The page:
NOTICE: This site will go offline July 1st, 2024.
Please contact if you are interested in maintaining this site after July 2024.


User Rating:  / 0
Community Calendar
Social Groups
Web Links


Thursday, October 17, 1985


PIX #1 thru #6 - Reading from top to bottom, left to right: (1) Hamman, the clown, catching grounder by letting it rool up the leg. (2) Satch Paige carries midget Dero to home plate in a suitcase. (3) The bus the clowns travelled in. (4) "Goose" Tatum, first baseman for Clowns and also with Globetrotters. (5) Brimingham Sam and Sonny Jackson hamming it up between innings. (6) Bryon Purnell, outstanding outfielder, once went 190 games without error, and topped .400 as hitter in two seasons.

The book "Some Are Called Clowns" told the story of Ed Hamman's life and became a best seller. Universal Studios recognized it as a ptential success for a movie and employed Hamman as technical adviser to make a film titled "Bingo Long and His Travelling Allstars and Comedy Kings".

In addition to being technical adviser for the filming, Ed selected four of his Indianapolis Clown Team Players and tained them for the comedy routine in the movie.

When the movie finally was produced, Ed was greatly disappointed. He was not given a credit line and the film was rated PG (Parental Guidance).

Ed says it contains smut, vulgarities and other inappropriate content not in keeping with baseball and unsuitable for children to view.

A lawsuit Hamman has instituted against Unversal will be heard in the courts soon in Atlanta.

Hamman told me that old friends in the Fostoria area who have viewed the movie have complained about it. "Children should not have to be told not to watch a game of baseball, but that is the advice in this instance because of some of the content as presented by Universal", Hamman says.

Hamman says the movie hurt the image of Satchel Paige, Buck Leonard, Ernie Banks, Buck O'Neil, Hank Aaron and others who played traveling baseball - all of whom he knew.


In the exchange of correspondence I have had with Ed, whil preparing this series of articles, I learned what he is still doing during his retirement that relates to his many years in baseball.

"I couldn't just sit around while there were kids to teach baseball to", Ed told me. So he started a baseball school. He wrote pamphlets about the game covering every position. One of his pamphlets was for the Little Leaguer, profusely illustrated to teach the kids about baseball.

"I am still busy helping kids, and sending copies of "Be a Winner" and trying to point them to a better life, and to Jesus Christ", he said. "Lots of letters I receive from kids mention their trouble at school, drugs, etc. Sometimes I get them to go back to school".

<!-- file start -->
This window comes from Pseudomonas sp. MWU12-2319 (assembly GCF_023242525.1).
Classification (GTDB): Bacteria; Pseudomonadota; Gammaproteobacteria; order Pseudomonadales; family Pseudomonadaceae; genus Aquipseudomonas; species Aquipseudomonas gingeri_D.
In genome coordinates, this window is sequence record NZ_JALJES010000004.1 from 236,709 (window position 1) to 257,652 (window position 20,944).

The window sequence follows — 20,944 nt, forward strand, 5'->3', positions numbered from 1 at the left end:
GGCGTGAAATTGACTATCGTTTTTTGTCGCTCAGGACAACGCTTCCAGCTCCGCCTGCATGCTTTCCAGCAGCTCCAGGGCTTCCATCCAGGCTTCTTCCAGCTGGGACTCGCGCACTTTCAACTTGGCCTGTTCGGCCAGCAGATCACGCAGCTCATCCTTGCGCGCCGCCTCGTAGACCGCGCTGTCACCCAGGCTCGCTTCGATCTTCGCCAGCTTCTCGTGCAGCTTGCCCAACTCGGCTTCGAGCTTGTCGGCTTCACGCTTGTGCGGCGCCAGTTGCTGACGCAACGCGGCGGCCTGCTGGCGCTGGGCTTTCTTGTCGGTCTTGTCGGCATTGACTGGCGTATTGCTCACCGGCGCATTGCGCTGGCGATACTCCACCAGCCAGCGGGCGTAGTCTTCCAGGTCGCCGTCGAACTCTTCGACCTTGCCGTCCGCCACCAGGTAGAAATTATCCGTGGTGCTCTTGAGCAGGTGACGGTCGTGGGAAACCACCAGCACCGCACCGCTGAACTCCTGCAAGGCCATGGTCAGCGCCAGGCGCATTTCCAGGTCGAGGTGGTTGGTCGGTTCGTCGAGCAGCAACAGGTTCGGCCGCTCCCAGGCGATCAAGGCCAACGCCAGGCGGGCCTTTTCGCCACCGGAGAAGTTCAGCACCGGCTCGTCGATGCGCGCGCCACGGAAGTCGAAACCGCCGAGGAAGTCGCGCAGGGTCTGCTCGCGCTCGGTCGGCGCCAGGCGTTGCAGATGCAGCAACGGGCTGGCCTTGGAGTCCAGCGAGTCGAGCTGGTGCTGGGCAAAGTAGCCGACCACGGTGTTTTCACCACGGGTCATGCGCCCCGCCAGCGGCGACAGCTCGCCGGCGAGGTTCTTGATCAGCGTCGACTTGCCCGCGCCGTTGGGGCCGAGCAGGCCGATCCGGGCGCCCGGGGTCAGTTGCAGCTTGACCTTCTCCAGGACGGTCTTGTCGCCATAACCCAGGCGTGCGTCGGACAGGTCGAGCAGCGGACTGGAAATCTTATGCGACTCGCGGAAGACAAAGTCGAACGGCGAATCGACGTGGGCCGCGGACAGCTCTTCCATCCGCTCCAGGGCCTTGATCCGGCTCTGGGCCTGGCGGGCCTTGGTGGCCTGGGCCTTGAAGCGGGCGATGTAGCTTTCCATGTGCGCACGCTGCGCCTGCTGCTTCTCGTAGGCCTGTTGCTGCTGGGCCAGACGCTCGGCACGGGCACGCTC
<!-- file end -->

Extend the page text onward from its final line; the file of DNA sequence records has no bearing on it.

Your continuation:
I know that Ed has always had a great feeling of warmth and compassion for his chosen career and for the individuals with whom he has worked.

In one of our exchanges of correspondence he said, "It was God who gave me the talent for my work and he has taken care of me all my life. It took me a long time to learn it wasn't Ed, What does the Bible say...'lest any man should boast".

Ed also wrote and published a booklet about the major league stadiums, providing statistics on each including measurements from home plate to right, center and left field fences and seating capacities. It is well illustrated.

Here's some of Ed's philosophy...good for adults and kids alike: "Here are 12 important words. The first six are: What can I do to help? They will make the world your oyster. Try them. You will be laughed at. You will be belittled. But in the end, what makes the difference, if you are the guy who not only showed the coach, but showed them all.

"Here are the other six words: Are my parents proud of me? In my book, you have failed if you haven't made them proud of you as a person".

Ed believes the following words have done wonders for many: "we", "thank you" "I made a mistake" "you did a good job", "if you please" Those are the secrets of being well-liked and popular, he says.

Here's more of Ed's philosophy: "Promise yourself every day you will not only show the coach, but show them all. Promise know more about your position than anyone. Promise to more than the next guy and do it better. Promise have more enthusiasm than anyone you know.

Ed Hamman found and married Joyce Pillsbury when he was living in Fostoria. They continued to live here until 1954 at which time he retired and they moved to St. Petersburg, Florida. The Hammans have two daughters.

In 1969 the Hammans began visiting the Inverness area in Florida. They liked it so well they moved there in 1976 and are still there.

Earlier I said that Hamman's life story could fill a book, I have already used more space than I planned to use in telling that story. I must conclude.

Top of page



Hosted by Noguska Computer Center Serving Fostoria's computer needs since 1973!